monarch butterfly




The Monarch (Danaus Plexippus) is one of our most beautiful butterflies. They are colorful, graceful, one of our major pollinators and a lovely sight to see.  The Monarch chrysalis is a beautiful green and gold pod.  Have you noticed fewer cruising in your yard and garden than in past years?  At one time they could be counted in the billions but currently the count is more like a few hundred thousand that migrate in the fall every year to Mexico then return in the spring in an adventure that is very hazardous.  The Center for Food Safety ( monitors the Monarch and has stated that it is in danger of extinction.


Why do we care about Monarch Butterflies?  We care about all insect pollinators because without them we would not have the fruits, vegetables and nuts, etc that we need to survive and Monarchs make up a large percentage of that group.


What can you do to help? The Monarchs depend specifically on Milkweed plants for laying eggs and sustaining the caterpillars when they hatch. It is the only plant they will eat so without milkweeds there would be no Monarchs.  Current farming methods and the desire for great expanses of residential lawns have eliminated huge areas where milkweeds can grow.  But you can help by planting milkweed in your perennial flower beds and any other space you have available.  The Common milkweed, Swamp milkweed and Butterfly milkweed are hardy in our area and equally good for Monarch food and nectar. The adult Monarchs collect nectar from many plants and trees so maintaining a variety of blooming perennials in your yard and garden is also helpful.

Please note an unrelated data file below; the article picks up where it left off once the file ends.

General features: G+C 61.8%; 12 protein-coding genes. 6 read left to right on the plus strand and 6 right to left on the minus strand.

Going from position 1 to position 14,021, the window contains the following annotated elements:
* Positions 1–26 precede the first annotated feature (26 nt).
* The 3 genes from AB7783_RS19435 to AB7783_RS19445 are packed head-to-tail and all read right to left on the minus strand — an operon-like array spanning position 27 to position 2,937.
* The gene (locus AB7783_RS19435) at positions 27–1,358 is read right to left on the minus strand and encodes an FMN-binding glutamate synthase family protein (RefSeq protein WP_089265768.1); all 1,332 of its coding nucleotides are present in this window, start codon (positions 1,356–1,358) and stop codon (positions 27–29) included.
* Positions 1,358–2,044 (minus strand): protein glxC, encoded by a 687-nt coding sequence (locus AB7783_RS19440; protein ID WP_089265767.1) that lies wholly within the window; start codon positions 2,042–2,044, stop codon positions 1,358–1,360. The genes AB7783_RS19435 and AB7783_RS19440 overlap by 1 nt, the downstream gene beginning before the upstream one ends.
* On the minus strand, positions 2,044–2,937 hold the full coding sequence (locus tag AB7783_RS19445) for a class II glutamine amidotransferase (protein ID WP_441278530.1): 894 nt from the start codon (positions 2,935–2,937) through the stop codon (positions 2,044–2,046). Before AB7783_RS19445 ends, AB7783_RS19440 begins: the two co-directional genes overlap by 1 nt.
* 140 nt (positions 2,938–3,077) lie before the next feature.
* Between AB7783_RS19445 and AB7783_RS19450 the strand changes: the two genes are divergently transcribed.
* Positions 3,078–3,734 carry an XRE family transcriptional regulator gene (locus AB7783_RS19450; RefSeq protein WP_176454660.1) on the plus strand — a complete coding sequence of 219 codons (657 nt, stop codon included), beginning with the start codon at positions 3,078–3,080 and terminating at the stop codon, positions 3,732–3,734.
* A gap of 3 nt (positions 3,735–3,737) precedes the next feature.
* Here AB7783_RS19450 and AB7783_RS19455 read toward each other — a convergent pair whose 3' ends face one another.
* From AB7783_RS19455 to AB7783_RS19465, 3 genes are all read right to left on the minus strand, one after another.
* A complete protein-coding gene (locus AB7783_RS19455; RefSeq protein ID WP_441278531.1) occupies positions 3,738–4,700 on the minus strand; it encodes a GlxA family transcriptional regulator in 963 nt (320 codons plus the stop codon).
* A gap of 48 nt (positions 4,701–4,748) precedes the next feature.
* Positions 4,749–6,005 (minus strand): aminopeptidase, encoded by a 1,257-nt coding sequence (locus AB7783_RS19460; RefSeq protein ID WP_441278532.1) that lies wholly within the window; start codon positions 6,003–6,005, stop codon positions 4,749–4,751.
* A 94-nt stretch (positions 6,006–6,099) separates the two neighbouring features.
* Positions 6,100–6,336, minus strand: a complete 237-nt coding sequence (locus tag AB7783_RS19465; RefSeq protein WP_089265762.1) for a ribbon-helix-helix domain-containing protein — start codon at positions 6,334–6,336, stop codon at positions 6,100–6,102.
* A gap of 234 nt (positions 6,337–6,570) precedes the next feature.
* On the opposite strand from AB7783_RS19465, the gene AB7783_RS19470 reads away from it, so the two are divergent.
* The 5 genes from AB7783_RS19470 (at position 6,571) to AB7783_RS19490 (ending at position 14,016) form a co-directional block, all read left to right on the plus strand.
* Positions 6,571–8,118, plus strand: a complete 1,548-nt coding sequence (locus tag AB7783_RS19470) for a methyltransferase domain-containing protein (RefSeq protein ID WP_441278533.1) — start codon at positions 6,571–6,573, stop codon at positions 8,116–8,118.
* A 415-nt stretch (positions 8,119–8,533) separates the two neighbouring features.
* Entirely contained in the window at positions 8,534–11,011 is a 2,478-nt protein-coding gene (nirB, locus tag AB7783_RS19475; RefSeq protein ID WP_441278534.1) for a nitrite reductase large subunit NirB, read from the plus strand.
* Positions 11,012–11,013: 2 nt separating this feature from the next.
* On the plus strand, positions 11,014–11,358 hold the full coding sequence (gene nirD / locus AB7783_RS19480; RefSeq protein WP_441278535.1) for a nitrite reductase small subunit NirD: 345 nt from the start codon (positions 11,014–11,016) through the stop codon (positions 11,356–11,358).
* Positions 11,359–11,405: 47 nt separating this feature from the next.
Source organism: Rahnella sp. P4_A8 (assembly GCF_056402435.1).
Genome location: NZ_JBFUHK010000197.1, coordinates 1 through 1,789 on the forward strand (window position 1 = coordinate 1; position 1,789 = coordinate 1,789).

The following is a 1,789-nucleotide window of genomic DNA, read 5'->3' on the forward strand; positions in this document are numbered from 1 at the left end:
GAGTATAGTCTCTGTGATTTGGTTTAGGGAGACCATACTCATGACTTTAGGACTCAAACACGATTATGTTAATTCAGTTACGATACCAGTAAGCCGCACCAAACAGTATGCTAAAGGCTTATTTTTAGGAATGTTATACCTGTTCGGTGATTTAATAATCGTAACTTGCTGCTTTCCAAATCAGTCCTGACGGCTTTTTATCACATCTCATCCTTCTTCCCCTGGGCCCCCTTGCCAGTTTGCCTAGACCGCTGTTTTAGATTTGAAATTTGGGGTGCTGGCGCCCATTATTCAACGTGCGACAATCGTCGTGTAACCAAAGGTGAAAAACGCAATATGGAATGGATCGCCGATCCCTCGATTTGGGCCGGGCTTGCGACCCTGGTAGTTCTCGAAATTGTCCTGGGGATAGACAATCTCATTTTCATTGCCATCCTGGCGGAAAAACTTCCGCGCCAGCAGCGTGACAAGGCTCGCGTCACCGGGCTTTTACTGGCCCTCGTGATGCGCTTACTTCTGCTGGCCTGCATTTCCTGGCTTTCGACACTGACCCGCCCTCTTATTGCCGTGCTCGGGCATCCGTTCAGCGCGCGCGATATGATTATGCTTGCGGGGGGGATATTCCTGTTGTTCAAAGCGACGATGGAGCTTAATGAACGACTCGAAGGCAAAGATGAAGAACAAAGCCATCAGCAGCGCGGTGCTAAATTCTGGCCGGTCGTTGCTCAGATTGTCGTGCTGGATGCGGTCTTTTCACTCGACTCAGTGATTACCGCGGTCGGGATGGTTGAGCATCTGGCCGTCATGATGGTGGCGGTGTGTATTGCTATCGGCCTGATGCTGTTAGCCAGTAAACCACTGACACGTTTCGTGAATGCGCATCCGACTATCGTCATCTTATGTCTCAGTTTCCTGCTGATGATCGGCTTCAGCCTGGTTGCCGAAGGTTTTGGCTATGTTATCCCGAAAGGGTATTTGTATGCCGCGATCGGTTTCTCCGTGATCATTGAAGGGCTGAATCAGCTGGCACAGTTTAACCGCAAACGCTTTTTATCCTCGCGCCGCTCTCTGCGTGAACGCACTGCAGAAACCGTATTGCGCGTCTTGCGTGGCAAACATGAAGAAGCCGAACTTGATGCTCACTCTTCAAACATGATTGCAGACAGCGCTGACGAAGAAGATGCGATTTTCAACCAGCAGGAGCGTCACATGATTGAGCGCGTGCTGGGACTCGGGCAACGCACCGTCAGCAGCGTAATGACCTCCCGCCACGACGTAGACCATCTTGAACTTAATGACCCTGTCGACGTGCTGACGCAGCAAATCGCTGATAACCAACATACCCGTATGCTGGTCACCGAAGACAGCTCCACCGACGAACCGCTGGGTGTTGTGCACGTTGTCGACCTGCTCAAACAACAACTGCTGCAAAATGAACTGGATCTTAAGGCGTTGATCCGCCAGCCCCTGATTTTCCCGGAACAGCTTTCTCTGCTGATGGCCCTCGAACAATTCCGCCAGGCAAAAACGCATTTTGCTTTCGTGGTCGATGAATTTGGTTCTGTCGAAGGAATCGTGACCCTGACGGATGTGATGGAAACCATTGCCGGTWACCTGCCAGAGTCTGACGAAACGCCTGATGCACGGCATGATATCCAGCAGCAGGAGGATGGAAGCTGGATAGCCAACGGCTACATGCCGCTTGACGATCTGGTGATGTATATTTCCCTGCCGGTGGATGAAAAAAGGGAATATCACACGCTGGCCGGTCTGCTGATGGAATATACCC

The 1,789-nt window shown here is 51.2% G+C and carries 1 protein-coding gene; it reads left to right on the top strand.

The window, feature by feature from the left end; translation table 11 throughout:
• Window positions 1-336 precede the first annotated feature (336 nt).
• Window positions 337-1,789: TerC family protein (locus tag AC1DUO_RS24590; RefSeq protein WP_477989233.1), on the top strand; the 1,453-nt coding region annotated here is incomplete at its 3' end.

For addional information about the Monarch Butterfly, check the following websites:, and or books at the Saline District Library: Monarch magic! : butterfly activities & nature discoveries/Lynn Rosenblatt(ages 4-12),

How to raise monarch butterflies : a step-by-step guide for kids / Carol Pasternak,

The monarch butterfly / by Judith Pinkerton Josephson ; edited by Judy Lockwood

.monarch_butterfly    chrsyallis

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